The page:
As you have undoubtedly noticed, I have strong opinions on many issues, many that I keep to myself because, to be honest, I don't particularly enjoy getting into heated debates with people. I may seem laid-back and friendly most of the time, but I have found that when people present to me their strongly entrenched political, religious, or social opinions that I feel fundamentally clash with mine, what starts off as a debate often tends to turn extremely adversarial, in the "we will never be friends after this" kind of way. It's not something I'm proud of, and it's something I'm trying to be more mature about.
However... when it comes to one certain topic, I simply cannot be held silent, and there are long-winded journal entries to show for it. I am, as you may have already guessed, speaking of the need for tolerance and acceptance toward the LGBT community, and the gay rights movement. My stances on this spectrum of issues are ones that I am prepared to lose friendships over in a heartbeat. Sometimes, I thought that aspect of myself also made me childish. Sometimes, I felt that I should tolerate more of the homophobia around me, because it wasn't violent or objectively cruel, and perhaps my constant "politically correctness" on the matter was getting annoying to some people. But the recent string of teen suicides served as a wake-up call. It reminded me of why I take such a strong and unapologetic stance on this issue, and why I will continue to do so until the day I die.
Bullying is something that we have all more or less experienced at some point or another. And I don't just mean as victims; sometimes we were the bullies, too. I can't count the number of times I've legitimately bullied my younger brother in the past; whether it was making fun of his physical traits or inabilities, calling him disparaging names, or just generally treating him like garbage. Worst of all, sometimes I only did it because my older sister was doing it, too. I don't know if I actually caused him any lasting damage growing up, because he seems relatively fine, but I still feel terrible about it, and in that respect I regret having been such an awful sister.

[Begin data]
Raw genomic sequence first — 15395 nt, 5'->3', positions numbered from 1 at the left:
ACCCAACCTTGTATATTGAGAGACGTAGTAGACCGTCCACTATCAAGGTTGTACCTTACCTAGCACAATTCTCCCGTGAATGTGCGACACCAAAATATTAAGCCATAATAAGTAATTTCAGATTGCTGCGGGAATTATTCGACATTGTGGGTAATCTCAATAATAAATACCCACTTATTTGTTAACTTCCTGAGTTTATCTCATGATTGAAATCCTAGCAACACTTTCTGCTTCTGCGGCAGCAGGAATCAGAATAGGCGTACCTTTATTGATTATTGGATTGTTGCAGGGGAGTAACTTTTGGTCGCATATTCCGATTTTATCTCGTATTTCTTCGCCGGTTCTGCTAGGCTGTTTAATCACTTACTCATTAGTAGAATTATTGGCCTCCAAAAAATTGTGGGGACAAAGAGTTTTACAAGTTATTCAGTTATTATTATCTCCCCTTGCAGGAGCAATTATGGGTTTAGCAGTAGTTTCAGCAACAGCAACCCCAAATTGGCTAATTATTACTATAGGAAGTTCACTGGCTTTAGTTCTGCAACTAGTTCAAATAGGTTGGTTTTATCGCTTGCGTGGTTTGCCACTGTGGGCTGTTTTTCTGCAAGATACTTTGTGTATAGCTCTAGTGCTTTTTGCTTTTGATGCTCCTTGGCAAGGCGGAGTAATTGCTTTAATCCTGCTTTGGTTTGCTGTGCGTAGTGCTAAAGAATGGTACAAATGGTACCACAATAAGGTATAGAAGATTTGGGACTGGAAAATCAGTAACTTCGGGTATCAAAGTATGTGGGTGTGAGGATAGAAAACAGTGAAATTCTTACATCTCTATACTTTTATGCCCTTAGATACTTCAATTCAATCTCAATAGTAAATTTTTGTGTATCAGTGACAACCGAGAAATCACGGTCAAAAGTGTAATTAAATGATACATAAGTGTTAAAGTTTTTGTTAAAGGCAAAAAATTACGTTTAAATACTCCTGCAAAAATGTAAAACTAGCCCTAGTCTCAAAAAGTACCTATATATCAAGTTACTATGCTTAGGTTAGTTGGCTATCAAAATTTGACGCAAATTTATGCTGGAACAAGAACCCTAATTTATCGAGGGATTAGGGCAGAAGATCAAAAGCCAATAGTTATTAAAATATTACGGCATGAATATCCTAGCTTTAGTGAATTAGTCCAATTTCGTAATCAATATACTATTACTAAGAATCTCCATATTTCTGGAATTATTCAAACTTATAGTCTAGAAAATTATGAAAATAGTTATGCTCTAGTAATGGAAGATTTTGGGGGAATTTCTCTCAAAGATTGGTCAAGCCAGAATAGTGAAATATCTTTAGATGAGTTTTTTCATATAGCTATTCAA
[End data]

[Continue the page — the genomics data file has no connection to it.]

You've heard this before, but I'll repeat it for you anyway. Bullying is about power. And when people side with bullies, it's not because they're right. It's because they don't feel strong enough to stand up to them. I know that's why I sided with my sister back in her bullying days.
Picture this scenario: you're in the schoolyard, and some kids are picking on a boy for walking or talking in what they perceive to be an effeminate manner, possibly pointing at him and laughing, perhaps calling him a "faggot," and maybe even physically harming him. What do you do? Do you step in? Do you call for help? Do you stand and watch? Do you walk away?
Well, I've got news for you. When it comes to bullying, there is no such thing as a neutral third party. You are either part of the solution, or you are part of the problem. When you simply keep walking, or stand by and let bullying happen, you aren't "just minding your own business." You aren't "choosing to not get involved." You're supporting the act of bullying. Whether you realize it or not, you're letting that bully know that he or she is the one in control of this situation, and will likely be in control the next time, if he or she chooses to bully again.
You might walk by some kid calling another kid a faggot or a dyke, and think "it's just a word." I know I have before. But do you ever stop to think how many times this person has been called one up until that point? Do you ever stop to think how many more times they will be called one? Do you ever stop to think whether or not the person saying the word will do it again, or worse, come up with a newer and more hurtful way to express it in the future? Because when you don't step in and correct even these simple acts of homophobia, you tempt those possibilities.
I am Indian, and on a few occasions in my childhood I have been called a "Paki." The first time I was called one, all I knew was that I was being reduced to a word, and singled out from everyone else. I didn't even know what the word meant, but I instantly felt like there was something wrong with me. It felt scathing. So please, do not underestimate the power of a single word, especially the ones you use with even the mildest disparaging intentions.